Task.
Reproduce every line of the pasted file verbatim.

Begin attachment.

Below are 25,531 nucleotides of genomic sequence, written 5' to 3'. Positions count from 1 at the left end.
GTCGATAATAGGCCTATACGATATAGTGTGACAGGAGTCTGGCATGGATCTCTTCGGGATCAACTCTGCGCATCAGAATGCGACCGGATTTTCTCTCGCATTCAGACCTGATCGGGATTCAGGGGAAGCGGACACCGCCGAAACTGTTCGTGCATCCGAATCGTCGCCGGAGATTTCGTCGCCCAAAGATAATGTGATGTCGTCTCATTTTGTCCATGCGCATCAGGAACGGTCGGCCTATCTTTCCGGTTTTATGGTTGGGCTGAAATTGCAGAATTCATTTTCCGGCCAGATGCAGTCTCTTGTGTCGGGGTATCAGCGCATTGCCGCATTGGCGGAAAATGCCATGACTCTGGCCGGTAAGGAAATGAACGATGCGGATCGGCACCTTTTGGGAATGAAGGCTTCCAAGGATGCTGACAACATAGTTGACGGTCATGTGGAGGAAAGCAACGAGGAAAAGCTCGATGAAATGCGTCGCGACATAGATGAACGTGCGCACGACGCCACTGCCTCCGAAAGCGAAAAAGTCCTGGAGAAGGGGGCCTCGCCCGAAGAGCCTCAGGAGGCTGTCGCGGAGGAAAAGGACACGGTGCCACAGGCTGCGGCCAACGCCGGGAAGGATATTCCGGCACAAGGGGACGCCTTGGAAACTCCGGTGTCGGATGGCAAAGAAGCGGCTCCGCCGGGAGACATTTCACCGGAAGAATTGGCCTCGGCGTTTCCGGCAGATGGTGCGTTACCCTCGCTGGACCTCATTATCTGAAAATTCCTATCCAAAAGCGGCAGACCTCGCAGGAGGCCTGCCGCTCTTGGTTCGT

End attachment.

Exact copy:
Below are 25,531 nucleotides of genomic sequence, written 5' to 3'. Positions count from 1 at the left end.
GTCGATAATAGGCCTATACGATATAGTGTGACAGGAGTCTGGCATGGATCTCTTCGGGATCAACTCTGCGCATCAGAATGCGACCGGATTTTCTCTCGCATTCAGACCTGATCGGGATTCAGGGGAAGCGGACACCGCCGAAACTGTTCGTGCATCCGAATCGTCGCCGGAGATTTCGTCGCCCAAAGATAATGTGATGTCGTCTCATTTTGTCCATGCGCATCAGGAACGGTCGGCCTATCTTTCCGGTTTTATGGTTGGGCTGAAATTGCAGAATTCATTTTCCGGCCAGATGCAGTCTCTTGTGTCGGGGTATCAGCGCATTGCCGCATTGGCGGAAAATGCCATGACTCTGGCCGGTAAGGAAATGAACGATGCGGATCGGCACCTTTTGGGAATGAAGGCTTCCAAGGATGCTGACAACATAGTTGACGGTCATGTGGAGGAAAGCAACGAGGAAAAGCTCGATGAAATGCGTCGCGACATAGATGAACGTGCGCACGACGCCACTGCCTCCGAAAGCGAAAAAGTCCTGGAGAAGGGGGCCTCGCCCGAAGAGCCTCAGGAGGCTGTCGCGGAGGAAAAGGACACGGTGCCACAGGCTGCGGCCAACGCCGGGAAGGATATTCCGGCACAAGGGGACGCCTTGGAAACTCCGGTGTCGGATGGCAAAGAAGCGGCTCCGCCGGGAGACATTTCACCGGAAGAATTGGCCTCGGCGTTTCCGGCAGATGGTGCGTTACCCTCGCTGGACCTCATTATCTGAAAATTCCTATCCAAAAGCGGCAGACCTCGCAGGAGGCCTGCCGCTCTTGGTTCGT